From Soil to Plate: District Exhibits at Sydney Royal Easter Show

For much of my childhood, each September we’d wash our horses, plait their manes and trim their tails, clean our saddles and pile into the truck headed for the Molong show. We were a scruffy bunch, considerably under-polished in comparison to the ‘showies’, as we called them, the neat town kids with extra-shiny boots and well behaved horses. We didn’t mind, we were really there for the magic – once we’d done our few laps around the ring on our ponies we were off to the dodgem cars, flower pavilion and sideshow alley.

Agricultural shows are an important point of connection for rural communities –  a time to gather and celebrate the people and produce of an area. The Sydney Royal Easter Show is the big daddy of all such shows in New South Wales. It’s where, if you’ve done extra well at your local show, you can pit your horse, cow, wood-chopping skills, scones or wheat against the best in the state.

It’s a time for rural NSW to head to the city, and share their lives and loves with the urban dwelling beneficiaries of their labour.

Nestled amongst the showbags, dagwood dogs and horticultural stalls, the District Exhibits is a mainstay of the Sydney Royal Easter Show. The competition began in 1900 (incidentally, the same year that showbags were introduced!) and the main pavilion is where the action is. Wrapped around one entire side of it are five huge displays – each highlighting the produce from the different regions of NSW and South East Queensland. The displays are impressive from a distance, but up close they’re mind-blowing. Think picket fences and ducks clad in millet seeds, cascading collections of oranges, apples and lemons, miniature bridges clad in wheat seeds, pears nestled in beds of lucerne chaff. And more, so much more. It’s wondrous madness.

The displays contain thousands of different produce items – each hand-picked, cleaned, polished, and placed over a two-week installation period. The process itself, however, beings a year in advance – each of the items included in the displays are required to be grown within each region. Someone needs to source the produce, work out the numbers, do the design, gather a team and install the exhibit. It’s a labour of love, a longstanding tradition and a very fiercely fought competition.

We had the opportunity to go behind the scenes this year to get an idea of the work that goes into this most massive of installations. It was such a treat, and whilst we loved seeing the fruits of each team’s labour out the front, we really enjoyed documenting the nuts and bolts, and chatting to the very hard working folk out the back. Each team sets up camp under their display and works like mad preparing their display for judging. what is usually an empty corner of the main pavilion becomes alive – like a mini city of sorts, with laundries, kitchens, tea stations, dining tables nestled amongst boxes and boxes of grains, fruits, cheese, vegetables and more. Each team has their own designated territory, and it’s only after the judging that the teams co-mingle. Beforehand, it’s all business. I caught up with the very charming Arthur Johns, the manager of the Northern Districts team for a first hand account of the work involved in pulling together a District Exhibits display at the Sydney Royal Easter Show.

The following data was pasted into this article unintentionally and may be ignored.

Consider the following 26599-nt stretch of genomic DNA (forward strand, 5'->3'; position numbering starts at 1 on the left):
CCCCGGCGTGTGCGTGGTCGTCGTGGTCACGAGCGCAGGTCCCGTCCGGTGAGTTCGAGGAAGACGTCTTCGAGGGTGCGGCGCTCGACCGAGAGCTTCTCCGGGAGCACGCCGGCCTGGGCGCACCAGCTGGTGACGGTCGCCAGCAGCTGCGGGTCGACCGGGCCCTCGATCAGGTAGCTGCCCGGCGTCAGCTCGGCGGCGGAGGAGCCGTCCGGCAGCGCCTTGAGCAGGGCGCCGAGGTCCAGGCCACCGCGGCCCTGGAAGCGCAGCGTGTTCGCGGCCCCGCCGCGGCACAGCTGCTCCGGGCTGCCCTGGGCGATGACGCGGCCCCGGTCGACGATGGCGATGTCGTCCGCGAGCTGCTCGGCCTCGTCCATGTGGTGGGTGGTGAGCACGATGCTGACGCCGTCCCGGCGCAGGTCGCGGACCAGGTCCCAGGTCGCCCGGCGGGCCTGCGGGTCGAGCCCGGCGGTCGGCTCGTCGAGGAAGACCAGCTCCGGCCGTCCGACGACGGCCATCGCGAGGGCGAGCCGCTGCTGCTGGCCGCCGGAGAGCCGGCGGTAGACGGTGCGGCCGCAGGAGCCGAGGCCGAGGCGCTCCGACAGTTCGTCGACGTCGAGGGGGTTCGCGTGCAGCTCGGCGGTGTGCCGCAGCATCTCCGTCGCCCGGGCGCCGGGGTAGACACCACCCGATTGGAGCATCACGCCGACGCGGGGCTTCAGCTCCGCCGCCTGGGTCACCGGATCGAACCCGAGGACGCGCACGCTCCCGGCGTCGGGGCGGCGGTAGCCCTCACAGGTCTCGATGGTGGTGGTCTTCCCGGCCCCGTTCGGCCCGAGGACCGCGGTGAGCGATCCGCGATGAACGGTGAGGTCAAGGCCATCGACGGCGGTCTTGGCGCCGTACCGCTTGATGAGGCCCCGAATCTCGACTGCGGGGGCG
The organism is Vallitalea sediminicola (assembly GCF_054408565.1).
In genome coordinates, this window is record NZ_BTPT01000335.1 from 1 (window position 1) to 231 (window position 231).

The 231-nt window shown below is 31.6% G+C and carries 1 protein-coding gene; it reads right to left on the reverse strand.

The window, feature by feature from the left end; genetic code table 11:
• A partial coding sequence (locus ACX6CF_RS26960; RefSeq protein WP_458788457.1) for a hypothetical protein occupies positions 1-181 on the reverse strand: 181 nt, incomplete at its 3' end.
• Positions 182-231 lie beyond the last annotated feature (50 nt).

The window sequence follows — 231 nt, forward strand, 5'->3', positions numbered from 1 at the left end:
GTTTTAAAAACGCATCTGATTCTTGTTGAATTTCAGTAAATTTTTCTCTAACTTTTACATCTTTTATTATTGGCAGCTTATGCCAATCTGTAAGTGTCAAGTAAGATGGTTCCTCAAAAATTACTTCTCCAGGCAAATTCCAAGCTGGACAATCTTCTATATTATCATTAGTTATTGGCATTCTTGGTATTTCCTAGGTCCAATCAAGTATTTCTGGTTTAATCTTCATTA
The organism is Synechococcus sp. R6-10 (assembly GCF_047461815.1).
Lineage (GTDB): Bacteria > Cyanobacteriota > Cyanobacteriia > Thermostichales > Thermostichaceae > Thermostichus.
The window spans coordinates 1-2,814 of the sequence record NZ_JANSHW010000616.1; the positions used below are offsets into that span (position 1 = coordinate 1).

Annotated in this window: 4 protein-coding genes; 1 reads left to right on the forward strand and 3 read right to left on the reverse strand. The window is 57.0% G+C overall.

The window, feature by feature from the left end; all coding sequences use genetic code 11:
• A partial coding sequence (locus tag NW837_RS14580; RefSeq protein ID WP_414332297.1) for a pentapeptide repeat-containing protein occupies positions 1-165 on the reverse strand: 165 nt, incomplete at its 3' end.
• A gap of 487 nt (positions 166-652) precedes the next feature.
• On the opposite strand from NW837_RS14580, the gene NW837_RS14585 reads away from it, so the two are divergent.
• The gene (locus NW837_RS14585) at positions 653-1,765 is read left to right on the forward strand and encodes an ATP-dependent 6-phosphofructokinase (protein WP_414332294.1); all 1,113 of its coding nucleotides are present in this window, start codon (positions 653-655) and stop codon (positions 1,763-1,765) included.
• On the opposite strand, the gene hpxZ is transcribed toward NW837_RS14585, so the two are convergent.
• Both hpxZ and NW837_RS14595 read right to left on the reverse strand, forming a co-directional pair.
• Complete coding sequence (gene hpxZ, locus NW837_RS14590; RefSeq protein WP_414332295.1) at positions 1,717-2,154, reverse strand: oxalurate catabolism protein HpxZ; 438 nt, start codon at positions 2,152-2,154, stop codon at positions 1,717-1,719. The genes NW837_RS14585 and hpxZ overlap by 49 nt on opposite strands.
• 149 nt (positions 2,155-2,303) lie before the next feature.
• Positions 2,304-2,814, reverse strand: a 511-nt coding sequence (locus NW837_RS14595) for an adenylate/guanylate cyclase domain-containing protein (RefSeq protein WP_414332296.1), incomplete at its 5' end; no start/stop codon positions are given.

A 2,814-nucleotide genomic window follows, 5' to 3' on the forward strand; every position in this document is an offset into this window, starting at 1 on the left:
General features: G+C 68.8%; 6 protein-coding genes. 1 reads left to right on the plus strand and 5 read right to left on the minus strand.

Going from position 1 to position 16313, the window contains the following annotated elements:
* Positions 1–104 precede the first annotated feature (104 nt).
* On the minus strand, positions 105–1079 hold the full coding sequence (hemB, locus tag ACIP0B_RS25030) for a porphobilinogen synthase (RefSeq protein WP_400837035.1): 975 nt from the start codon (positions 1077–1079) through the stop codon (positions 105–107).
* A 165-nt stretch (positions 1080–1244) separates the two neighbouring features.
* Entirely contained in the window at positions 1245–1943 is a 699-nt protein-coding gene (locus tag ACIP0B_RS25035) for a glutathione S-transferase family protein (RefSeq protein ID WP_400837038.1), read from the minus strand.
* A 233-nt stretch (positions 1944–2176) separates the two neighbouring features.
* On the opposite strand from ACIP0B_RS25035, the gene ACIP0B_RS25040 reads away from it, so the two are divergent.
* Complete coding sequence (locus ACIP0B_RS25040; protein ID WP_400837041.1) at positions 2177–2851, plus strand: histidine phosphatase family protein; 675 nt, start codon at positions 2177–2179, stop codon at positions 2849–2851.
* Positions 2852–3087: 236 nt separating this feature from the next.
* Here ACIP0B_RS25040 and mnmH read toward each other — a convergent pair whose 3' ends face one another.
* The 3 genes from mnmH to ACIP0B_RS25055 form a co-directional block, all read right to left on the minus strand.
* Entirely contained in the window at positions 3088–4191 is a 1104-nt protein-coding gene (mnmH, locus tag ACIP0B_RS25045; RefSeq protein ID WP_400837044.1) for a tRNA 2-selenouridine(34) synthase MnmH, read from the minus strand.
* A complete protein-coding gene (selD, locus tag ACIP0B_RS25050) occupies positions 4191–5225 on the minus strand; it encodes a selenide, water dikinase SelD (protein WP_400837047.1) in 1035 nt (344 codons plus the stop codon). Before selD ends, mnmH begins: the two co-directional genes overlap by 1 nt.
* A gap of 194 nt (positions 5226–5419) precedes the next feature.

Arthur Johns, Northern Districts team manager

TPH: Hi Arthur, so you’re the boss of the Northern Districts team?  Where are you from?

Arthur:  Yes, I’m the manager. I’m from a place called Richmond Hill, near Lismore. God’s country

TPH:  Are you a farmer up there?

Arthur:  No, I’m a burnt out farmer.  I’ve got an acre of dirt and then I’ve got another acre five minutes away.

TPH:  What do you do on your land?

Arthur:  I grow the produce for the this, for the district exhibits at the Royal Easter Show. I grow melons, pumpkins, corn, ryegrass, oats etcetera.

TPH:  How long have you been doing that for?

Arthur:  16 years. The whole time I’ve been the manager.

TPH:  Do you mind if I ask how old you are?

Arthur:  I turn 74 in two or three months’ time. I’m too old for this trick.

TPH:  Do you reckon you are?

Arthur:  Oh, God, yeah.

TPH:  Are you going to do it next year?

Arthur:  Well, they’re pulling a swiftie on me, giving me a 25-year service medal so I’m going to have to do it.  I told my committee when I turned 70, I wanted out but they haven’t up with anyone who’s got the time or the rural knowledge to take it on.  It’s a 12 months of the year job, it’s very time consuming. You’ve got to get someone retired like me whose got time to do this. I wouldn’t know how many hours a year I put into it.

I mean, no one would ever be able to afford to pay me for the time I put into this. I do on average around 30,000 kilometres just chasing gear down.”

TPH:  You must love it, do you?

Arthur:  I love it. I haven’t been well the last two years, I’ve had cancer and I almost gave it away.  My eldest son and wife said to me, “What do you do if you give it away?  You’ll go stark raving mad.”  So, it’s really helpful, what they’ve done, and I’m hoping to get well out of it.  And I think I will.

TPH:  What bit of it do you like the most?

Arthur:  I like being out and about. Being an ex-farmer, I like being out in the big grain growing areas, collecting for the show. I also love the competition. I’m a pretty fierce competitor. I’ve won for the last 9 or 10 years.

TPH: Wow.  So, you’re the reigning champion.  Are you the guy that everyone wants to push off the perch?

Arthur:  I’m the one. They’re all after me. They’re all snapping at my heels. They’re all here to beat me.

The South East Queensland team preparing pineapple for sale at the front of their display
Tom Dwyer, manager of the Western Districts team.